Exposure of a single layer in a SLM process with green laser light to manufacture an internally cooled coil for inductive heat treatment.
Exposure of a single layer in a SLM process with green laser light to manufacture an internally cooled coil for inductive heat treatment.

The Fraunhofer Institute for Laser Technology ILT is developing a new approach for the selective laser melting (SLM) of copper materials.

The aim of the technology is to make SLM more suitable for the additive manufacturing of components made of copper alloys and pure copper by using a specially developed laser beam source that operates with green rather than infrared light, the researchers say.

‘Depending on surface properties, pure copper reflects most of the laser radiation in conventionally used wavelengths of 1µm,’ said Daniel Heussen, research fellow in the Institute’s Rapid Manufacturing group.

As a result, only a small portion of the laser energy is deposited in the material and, thus, is available for the melting process. The reflected radiation can also damage the components of the system. In addition, the absorptivity of the material for the infrared light rises rapidly as the material transitions from a solid to liquid state, thus triggering an unstable and intermittent remelting process.

However, by ssing green laser light with a wavelength of 515 nm the absorptivity of pure copper is much higher and less laser power output is needed for a stable process. Moreover, the laser beam can be focused more precisely, allowing it to manufacture far more delicate components using the new SLM process, according to Fraunhofer.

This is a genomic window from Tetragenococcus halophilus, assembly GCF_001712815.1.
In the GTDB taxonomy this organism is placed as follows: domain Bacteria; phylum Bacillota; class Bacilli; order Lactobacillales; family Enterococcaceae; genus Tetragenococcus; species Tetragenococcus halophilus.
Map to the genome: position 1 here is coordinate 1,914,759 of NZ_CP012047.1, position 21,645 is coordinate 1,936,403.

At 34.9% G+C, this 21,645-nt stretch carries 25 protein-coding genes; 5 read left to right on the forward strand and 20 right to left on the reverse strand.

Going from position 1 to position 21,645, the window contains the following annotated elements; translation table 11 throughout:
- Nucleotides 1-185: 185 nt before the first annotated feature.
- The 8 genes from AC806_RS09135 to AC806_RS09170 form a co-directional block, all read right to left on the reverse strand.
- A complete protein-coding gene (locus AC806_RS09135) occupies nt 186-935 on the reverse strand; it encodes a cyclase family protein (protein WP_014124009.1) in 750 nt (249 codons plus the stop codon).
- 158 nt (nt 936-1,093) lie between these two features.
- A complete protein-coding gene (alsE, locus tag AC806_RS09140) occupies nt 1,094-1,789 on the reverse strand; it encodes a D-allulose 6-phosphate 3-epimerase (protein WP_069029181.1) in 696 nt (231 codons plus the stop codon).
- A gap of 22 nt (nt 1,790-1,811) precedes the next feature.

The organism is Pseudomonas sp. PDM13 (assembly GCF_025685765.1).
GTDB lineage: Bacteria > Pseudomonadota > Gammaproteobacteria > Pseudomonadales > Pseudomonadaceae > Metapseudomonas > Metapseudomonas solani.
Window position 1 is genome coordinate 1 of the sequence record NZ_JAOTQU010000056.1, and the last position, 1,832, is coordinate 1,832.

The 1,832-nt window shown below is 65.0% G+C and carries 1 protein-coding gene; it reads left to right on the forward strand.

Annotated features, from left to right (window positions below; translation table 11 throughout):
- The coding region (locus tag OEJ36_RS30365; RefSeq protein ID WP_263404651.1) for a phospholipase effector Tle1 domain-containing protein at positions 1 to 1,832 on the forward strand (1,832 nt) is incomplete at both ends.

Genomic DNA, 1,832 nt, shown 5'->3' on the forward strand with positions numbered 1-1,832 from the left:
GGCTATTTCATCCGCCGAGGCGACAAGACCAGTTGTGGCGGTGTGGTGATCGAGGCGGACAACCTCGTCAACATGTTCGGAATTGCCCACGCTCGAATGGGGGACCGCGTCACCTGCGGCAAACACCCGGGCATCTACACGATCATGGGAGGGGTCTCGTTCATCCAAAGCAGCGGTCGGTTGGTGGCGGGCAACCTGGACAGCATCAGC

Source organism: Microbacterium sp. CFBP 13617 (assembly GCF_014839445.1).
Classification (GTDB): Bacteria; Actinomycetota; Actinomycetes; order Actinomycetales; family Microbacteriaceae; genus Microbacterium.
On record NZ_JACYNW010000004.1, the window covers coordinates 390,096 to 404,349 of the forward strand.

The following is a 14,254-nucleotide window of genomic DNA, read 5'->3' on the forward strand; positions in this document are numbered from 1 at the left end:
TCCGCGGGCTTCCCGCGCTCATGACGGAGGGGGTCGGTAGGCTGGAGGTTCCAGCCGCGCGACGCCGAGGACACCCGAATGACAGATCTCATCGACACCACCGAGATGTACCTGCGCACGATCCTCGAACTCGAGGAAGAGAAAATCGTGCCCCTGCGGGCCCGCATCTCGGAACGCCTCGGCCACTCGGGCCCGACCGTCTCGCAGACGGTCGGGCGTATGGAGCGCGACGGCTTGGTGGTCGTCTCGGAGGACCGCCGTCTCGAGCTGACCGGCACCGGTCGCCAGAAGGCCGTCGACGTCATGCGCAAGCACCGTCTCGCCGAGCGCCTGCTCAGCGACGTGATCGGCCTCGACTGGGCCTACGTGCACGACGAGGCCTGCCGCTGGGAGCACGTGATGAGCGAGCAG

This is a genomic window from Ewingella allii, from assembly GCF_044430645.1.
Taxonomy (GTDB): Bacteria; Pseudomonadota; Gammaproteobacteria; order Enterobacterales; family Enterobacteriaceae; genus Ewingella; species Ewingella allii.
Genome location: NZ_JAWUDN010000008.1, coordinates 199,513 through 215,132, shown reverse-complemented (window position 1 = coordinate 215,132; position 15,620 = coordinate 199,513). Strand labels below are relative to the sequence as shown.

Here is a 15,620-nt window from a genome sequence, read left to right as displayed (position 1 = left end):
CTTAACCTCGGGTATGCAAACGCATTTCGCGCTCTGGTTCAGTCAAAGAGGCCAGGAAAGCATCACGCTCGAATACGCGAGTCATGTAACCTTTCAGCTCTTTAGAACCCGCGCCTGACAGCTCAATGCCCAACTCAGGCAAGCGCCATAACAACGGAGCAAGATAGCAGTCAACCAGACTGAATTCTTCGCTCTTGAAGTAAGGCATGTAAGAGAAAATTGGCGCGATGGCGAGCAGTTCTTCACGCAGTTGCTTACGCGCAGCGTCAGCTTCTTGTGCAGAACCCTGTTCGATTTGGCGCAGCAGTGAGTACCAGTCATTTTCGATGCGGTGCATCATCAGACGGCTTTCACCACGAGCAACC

Complex geometries

‘We are hoping for a more homogeneous melt pool dynamics so that we can build components with high material density and achieve other positive effects, such as a higher detail resolution,’ said Heussen.

The researchers plan to create a high-quality laser for single-mode operation that functions with a maximum output of 400 watts in continuous service (cw) with green wavelength (515 nm). This in turn could create a reliable process with which industrial users can 3D print complex geometries of pure copper with hollow structures and undercuts. The process can be used for heat exchangers and heat sinks or for the production of delicate, complex electrical components in small batches.

The green laser could also be suitable not just for copper, but also non-ferrous and precious metals in the jewelry industry.

The publicly funded project will reportedly run until mid-2019.

This story is reprinted from material from Fraunhoferwith editorial changes made by Materials Today. The views expressed in this article do not necessarily represent those of Elsevier.